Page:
As the credit crisis forces traditional banks to tighten their lending criteria, UK P2P loan market pioneer Zopa is reporting soaring interest from both borrowers and lenders.
Zopa says that between July and September an average of 3700 borrowers joined per month, compared to 2500 a month in the previous quarter.
Explaining the surge, Sarah Kennedy, head, customer proposition, Zopa says: "Clearly the tightened lending criteria at the banks is helping to drive borrowers to look for alternatives."
The number of lenders joining during the quarter also soared, up from 300 a month between April and June, to 500 a month. Zopa says these lenders have also been getting average returns in excess of 10% over the last couple of months, compared to 8.9% between April and June.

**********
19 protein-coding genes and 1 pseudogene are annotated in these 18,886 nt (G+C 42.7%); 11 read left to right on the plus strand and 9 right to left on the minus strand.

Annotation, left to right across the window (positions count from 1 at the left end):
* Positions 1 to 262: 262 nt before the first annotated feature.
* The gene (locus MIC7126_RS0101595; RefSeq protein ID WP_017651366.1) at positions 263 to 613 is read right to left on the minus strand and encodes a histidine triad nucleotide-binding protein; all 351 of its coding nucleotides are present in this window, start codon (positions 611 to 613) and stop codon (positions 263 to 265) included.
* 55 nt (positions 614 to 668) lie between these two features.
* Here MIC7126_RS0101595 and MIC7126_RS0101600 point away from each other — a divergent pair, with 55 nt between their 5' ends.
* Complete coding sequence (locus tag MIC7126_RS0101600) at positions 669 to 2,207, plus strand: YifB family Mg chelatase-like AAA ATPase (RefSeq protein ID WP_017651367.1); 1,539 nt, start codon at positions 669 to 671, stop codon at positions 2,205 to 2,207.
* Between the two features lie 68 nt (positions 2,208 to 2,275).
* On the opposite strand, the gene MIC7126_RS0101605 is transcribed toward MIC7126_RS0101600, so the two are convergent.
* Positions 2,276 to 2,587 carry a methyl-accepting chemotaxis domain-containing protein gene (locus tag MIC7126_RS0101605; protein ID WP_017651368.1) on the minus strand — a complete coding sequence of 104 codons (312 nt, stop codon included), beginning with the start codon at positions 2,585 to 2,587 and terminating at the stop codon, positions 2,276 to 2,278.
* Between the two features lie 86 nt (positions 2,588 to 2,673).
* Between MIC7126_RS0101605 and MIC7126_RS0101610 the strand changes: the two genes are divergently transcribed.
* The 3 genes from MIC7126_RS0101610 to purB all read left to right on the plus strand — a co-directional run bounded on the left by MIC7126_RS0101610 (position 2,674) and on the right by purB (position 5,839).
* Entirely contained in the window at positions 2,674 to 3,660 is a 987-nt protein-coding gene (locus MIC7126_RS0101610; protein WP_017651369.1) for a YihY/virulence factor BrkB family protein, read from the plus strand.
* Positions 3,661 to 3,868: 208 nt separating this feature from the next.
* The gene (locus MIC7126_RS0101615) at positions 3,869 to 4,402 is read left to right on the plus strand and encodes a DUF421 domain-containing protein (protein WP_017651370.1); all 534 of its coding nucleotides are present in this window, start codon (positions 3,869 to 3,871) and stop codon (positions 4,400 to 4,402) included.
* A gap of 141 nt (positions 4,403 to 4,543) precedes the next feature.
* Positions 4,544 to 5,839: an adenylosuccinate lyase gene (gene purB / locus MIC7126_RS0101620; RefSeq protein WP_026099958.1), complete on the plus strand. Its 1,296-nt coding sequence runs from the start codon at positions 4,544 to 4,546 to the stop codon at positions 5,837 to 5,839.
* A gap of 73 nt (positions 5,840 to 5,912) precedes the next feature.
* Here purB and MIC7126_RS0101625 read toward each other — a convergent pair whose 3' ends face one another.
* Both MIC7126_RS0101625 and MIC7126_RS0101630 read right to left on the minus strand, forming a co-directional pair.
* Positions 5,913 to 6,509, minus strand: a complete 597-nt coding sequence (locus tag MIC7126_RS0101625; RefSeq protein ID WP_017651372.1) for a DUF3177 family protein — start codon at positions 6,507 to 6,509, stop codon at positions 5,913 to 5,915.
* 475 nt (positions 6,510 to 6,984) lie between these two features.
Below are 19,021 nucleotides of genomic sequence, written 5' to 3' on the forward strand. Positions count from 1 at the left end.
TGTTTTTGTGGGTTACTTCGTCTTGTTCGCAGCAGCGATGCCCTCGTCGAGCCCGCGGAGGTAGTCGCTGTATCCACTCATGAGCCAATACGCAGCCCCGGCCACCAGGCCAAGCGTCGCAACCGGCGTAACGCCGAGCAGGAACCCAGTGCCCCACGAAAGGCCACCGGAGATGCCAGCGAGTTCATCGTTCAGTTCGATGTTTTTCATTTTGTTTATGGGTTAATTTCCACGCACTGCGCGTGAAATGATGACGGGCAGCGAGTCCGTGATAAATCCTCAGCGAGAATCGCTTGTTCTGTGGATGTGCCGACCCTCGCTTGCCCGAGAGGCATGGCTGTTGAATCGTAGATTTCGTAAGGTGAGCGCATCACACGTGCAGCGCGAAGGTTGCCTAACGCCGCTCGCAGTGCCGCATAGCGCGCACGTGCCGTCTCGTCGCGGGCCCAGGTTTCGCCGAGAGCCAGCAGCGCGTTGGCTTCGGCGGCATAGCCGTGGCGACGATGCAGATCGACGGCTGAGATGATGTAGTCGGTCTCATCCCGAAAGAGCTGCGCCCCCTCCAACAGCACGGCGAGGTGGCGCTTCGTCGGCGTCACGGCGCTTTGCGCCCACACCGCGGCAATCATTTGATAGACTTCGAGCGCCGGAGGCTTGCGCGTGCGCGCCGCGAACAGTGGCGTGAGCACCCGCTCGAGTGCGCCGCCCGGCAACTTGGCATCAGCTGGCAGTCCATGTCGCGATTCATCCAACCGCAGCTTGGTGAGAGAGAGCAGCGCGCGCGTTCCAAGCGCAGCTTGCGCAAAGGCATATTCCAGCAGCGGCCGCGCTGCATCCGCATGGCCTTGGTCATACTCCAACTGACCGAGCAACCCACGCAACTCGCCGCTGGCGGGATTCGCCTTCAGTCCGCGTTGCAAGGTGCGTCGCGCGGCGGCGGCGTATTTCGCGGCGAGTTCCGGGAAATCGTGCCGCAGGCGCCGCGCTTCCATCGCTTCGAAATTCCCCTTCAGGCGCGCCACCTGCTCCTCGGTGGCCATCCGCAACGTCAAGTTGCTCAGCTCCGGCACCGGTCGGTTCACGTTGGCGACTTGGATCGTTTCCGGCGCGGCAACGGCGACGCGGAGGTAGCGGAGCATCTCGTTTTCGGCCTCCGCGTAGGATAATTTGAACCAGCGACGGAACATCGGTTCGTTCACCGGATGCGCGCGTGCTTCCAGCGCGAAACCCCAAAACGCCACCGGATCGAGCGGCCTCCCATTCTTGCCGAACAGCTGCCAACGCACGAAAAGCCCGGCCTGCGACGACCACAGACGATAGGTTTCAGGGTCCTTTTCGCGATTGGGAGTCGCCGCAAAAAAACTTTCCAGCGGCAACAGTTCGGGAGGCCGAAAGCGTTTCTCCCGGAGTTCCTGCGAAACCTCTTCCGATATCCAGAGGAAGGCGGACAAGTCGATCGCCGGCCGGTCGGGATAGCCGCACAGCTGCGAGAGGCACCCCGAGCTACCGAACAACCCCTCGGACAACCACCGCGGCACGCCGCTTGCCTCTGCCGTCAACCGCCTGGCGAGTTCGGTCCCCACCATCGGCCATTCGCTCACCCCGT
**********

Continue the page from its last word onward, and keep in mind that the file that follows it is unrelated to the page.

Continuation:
Kennedy says people with savings "are increasingly concerned for the safety of their deposits and can't make a decent return on significant sums of money at the banks either".
Launched in February 2005 by several members of the original management team behind UK Internet bank Egg, Zopa passed the 200,000 member milestone in July, with lending topping the £23 million mark during the month. The service is also growing internationally, with operations in the US and Italy and plans for a new site in Japan "in the near future".
Last week a P2P lending platform called Loanio launched in the US, specifically targeting customers with poor credit records, such as sub-prime borrowers.
Finextra blogger Ralf Hazell discusses the future of the P2P lending market in his recent post.